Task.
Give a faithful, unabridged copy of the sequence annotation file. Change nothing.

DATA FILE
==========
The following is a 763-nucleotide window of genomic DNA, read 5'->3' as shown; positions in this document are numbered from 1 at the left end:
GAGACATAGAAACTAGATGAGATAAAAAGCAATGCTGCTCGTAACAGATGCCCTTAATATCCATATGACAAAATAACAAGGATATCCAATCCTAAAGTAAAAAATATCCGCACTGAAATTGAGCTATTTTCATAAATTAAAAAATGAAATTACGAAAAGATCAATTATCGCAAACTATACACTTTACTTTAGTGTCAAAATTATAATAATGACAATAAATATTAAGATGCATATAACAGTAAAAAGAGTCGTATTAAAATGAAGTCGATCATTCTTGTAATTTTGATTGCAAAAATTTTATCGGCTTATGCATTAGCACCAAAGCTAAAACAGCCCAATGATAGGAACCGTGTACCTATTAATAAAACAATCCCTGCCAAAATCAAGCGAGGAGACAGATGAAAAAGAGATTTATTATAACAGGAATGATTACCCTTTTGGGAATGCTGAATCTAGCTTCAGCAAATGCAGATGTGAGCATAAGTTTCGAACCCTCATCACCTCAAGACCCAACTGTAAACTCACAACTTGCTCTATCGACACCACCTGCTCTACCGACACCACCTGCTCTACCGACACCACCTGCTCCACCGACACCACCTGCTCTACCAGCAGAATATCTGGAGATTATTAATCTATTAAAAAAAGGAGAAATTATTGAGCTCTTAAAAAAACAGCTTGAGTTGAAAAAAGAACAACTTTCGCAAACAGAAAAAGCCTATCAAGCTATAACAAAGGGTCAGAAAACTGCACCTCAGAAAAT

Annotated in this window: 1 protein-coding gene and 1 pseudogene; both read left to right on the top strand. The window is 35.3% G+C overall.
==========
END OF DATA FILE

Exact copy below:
The following is a 763-nucleotide window of genomic DNA, read 5'->3' as shown; positions in this document are numbered from 1 at the left end:
GAGACATAGAAACTAGATGAGATAAAAAGCAATGCTGCTCGTAACAGATGCCCTTAATATCCATATGACAAAATAACAAGGATATCCAATCCTAAAGTAAAAAATATCCGCACTGAAATTGAGCTATTTTCATAAATTAAAAAATGAAATTACGAAAAGATCAATTATCGCAAACTATACACTTTACTTTAGTGTCAAAATTATAATAATGACAATAAATATTAAGATGCATATAACAGTAAAAAGAGTCGTATTAAAATGAAGTCGATCATTCTTGTAATTTTGATTGCAAAAATTTTATCGGCTTATGCATTAGCACCAAAGCTAAAACAGCCCAATGATAGGAACCGTGTACCTATTAATAAAACAATCCCTGCCAAAATCAAGCGAGGAGACAGATGAAAAAGAGATTTATTATAACAGGAATGATTACCCTTTTGGGAATGCTGAATCTAGCTTCAGCAAATGCAGATGTGAGCATAAGTTTCGAACCCTCATCACCTCAAGACCCAACTGTAAACTCACAACTTGCTCTATCGACACCACCTGCTCTACCGACACCACCTGCTCTACCGACACCACCTGCTCCACCGACACCACCTGCTCTACCAGCAGAATATCTGGAGATTATTAATCTATTAAAAAAAGGAGAAATTATTGAGCTCTTAAAAAAACAGCTTGAGTTGAAAAAAGAACAACTTTCGCAAACAGAAAAAGCCTATCAAGCTATAACAAAGGGTCAGAAAACTGCACCTCAGAAAAT

Annotated in this window: 1 protein-coding gene and 1 pseudogene; both read left to right on the top strand. The window is 35.3% G+C overall.